The following morning we hit the road intending to get to Logrono quickly and visit a big supermarket, Carefour, and then meander the Rioja Route to Haro, the capital of Rioja. Finding the out of town Carefour was a mission itself but trying to negotiate the different style of shopping ate up time. We headed out toward Haro thinking we would find a nice place to stop for lunch but yet again there was no chance and we ended up in dusty dirty truck pull in with no services. We couldn’t help reflect how sad it is that with so much rich heritage and potentially attractive scenery in this area the local community and wealthy bodegas don’t do more to accommodate tourists.

Predictably the Rioja Route didn’t amount to anything so we ended up in Haro with time on our hands. Camping Haro is a nice site, well organised with good facilities and just 10 minutes walk from the town centre so in 25+C heat off we trotted. Well we didn’t know it but this being both Friday afternoon and a holiday weekend the town centre, a sight in itself, was thronging with people dressed in their Sunday best doing the Tapas bars, pubs and restaurants. Well of course we had to join in for a drink at least until everyone dissapeared later in the afternoon. The town square was being made ready for a band that evening so clearly the town was ready to party. Back at the camp site that was filling up around us we decided that after the mornings travel experience we would start early the next day and hit it hard using motorway to Santiago and the coast beyond. We picked out a camp site from our ACSI app and guide on the coast at Muros prepared everything for a quick pack and turned in early. Well no sooner had we three got to sleep that the fireworks started and filled the sky with thunder and lightning for 20 minutes. Suffice it to say that Fred was not at all amused And we spent the whole time comforting him.

The next morning were up at 05:00 in the dark packing and breakfasting to get on our way still in the dark at 07:30. It has never ceased to amaze me that Spain uses Central European Time and not GMT like Portugal. Most of the country is so far west of the meridian that it doesn’t get light until very late (on the NW coast until 08:30 in September) but then stays light equally late. We soon got on to motorway and set the cruise control for the speed limit +5mph. Sometimes aires and service stations were plentiful but of course when you really need one they aren’t. The van was doing about 30mpg sitting at 80mph and when we did fill up diesel was slightly less than the UK and France. The first few hours were through the same boring arid countryside with a leaden grey sky. Eventually we got back into mountains with changeable weather and a cold wind. Here the motorway is somewhat of a spectacular drive winding round and up and down mountains with viaducts and carriageways on different levels and several tunnels. I realised later that at the same time Chris Froome et al had been cycling up those mountains in the Vuelta de Espana.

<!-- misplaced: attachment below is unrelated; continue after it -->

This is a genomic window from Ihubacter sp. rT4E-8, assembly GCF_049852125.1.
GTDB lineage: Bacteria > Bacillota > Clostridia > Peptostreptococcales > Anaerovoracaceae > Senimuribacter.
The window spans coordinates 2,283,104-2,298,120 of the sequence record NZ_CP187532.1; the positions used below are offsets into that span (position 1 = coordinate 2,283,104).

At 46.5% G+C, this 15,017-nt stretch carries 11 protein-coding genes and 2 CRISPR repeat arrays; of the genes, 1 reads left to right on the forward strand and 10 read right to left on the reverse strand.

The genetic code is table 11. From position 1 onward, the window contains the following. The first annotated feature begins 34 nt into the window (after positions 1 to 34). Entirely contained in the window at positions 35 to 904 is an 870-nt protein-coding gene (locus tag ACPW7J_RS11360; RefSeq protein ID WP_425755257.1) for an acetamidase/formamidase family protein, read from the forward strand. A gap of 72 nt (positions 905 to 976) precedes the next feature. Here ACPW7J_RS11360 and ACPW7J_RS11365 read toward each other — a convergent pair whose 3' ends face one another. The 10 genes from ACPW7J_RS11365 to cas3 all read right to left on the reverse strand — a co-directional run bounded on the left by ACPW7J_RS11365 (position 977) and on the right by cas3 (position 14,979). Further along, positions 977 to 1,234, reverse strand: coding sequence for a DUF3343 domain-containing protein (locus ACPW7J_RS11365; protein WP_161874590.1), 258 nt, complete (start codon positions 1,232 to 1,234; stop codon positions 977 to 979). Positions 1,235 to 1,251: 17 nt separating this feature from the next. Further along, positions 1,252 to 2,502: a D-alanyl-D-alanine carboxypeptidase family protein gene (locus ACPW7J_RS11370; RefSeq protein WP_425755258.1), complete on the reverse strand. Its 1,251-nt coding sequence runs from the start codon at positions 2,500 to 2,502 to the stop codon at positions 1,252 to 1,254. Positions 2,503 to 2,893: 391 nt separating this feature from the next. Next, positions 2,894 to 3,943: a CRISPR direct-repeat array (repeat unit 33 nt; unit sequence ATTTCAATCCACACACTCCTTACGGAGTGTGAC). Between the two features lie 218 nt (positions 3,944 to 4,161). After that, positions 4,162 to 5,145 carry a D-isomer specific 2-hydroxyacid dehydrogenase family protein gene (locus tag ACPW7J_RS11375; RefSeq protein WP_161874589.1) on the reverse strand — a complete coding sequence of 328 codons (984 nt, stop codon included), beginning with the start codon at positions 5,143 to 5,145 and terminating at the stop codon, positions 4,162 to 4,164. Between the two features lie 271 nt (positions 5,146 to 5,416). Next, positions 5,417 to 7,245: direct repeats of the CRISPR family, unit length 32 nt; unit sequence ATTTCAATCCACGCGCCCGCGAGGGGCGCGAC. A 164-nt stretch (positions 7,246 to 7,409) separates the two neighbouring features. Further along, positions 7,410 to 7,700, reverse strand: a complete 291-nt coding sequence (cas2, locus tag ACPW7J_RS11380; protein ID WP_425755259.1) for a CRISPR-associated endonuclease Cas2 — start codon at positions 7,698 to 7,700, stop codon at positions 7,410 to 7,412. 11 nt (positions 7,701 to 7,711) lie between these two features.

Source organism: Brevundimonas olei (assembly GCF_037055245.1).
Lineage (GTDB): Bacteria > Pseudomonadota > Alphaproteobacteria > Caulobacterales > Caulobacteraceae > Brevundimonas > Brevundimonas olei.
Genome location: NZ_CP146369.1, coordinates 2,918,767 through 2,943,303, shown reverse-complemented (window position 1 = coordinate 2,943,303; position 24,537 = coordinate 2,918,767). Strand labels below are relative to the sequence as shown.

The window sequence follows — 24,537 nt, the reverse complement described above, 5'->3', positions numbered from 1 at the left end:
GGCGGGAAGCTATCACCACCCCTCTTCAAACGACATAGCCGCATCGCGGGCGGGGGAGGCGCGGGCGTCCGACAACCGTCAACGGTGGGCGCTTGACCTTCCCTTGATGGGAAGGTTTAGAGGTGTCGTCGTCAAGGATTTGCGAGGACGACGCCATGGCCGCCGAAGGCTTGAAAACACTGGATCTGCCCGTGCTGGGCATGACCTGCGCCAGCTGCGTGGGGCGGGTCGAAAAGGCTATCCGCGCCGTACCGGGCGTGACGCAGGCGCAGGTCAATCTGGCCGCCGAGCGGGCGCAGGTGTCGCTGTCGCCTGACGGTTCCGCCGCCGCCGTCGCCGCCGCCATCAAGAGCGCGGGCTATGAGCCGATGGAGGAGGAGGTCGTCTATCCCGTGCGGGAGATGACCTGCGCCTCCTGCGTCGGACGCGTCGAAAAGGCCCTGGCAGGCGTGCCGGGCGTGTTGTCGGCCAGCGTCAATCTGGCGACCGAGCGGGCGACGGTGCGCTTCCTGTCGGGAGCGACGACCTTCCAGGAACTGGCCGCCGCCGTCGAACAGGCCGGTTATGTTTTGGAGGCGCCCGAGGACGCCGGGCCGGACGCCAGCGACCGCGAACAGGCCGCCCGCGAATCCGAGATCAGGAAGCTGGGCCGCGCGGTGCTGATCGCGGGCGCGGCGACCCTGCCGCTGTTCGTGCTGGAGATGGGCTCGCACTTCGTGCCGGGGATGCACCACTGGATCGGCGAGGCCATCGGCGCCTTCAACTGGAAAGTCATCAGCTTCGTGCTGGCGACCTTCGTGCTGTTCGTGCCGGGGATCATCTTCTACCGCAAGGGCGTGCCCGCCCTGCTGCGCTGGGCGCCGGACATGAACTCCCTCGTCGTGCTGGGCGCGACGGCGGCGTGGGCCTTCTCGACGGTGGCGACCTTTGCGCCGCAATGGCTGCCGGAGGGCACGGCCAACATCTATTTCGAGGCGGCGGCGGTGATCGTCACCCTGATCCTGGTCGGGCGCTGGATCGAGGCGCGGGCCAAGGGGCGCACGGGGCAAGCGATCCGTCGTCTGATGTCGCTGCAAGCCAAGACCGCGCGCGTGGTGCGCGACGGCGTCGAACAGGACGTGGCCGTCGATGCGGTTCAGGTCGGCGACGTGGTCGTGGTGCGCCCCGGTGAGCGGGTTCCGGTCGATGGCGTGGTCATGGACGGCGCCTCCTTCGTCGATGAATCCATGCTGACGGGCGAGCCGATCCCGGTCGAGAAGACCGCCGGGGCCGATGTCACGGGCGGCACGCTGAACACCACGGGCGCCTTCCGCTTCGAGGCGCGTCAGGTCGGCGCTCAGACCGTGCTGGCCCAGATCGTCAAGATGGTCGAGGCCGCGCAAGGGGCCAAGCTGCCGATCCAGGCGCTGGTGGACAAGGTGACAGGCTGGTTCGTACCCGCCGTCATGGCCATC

After we passed Santiago de Compostela the motorway changed into ordinary road, we got to the coast and caught site of the Ocean. Finally we arrived at A’Vuego Camping a pleasant laid back site on a long white sand beach and it was hot. So before did anything more than find a pitch the three of us ran down to the beach for a paddle in the sea and let Fred blow some steam off. And that is where we stayed for 4 nights. Sue caught up with the laundry, I managed to submit a planning application for Bug Blanc’s new garage and Fred was persuaded with some slight reluctance to actually swim in the sea. It also seemed that the town across the bay was having their Fiesta des Sardines which meant more fireworks during the day on Monday and at midnight just as we had got to sleep. Needless to say again Fred was not happy and after a round of barking tried to snuggle in with us – that only lasted as long as the fireworks.

The next day dawned wet cold and miserable so we were a bit down in the mouth. This kind of damp clingy weather is not unusual in the region and has a strange beauty but just for a moment or two.

However we eventually decided to unhitch from the camp site and do what we had always intended – go to Cabo Finisterre. Indeed we were lucky because the weather cleared for just an hour or for our visit but socked in again as we left. The Romans called it “Finis Terre” (just like they did in France) the “End of the World”. Don’t tell the Romans but it is actually a few kilometres short of being the farthest west. Here in Spain it also happens to be the very end of the Camino de Santiago, even though it is 20 miles past Santiago, with many back packers on the last leg of their journey across northern Spain hiking to the light house to have their picture taken with the cross at the end of their journey – and then walk back? There is also a small boutique hotel at the light house and the visitor parking area is the Plaza Stephen Hawking in memory of his visit in 2008.

So it is here that the purpose of our journey began. We were at the North West Point of Spain, the South West end of the Bay of Biscay, and in a few weeks time we will be at the Point du Raz in Finisterre, Brittany, the opposite North West end of the Bay of Biscay.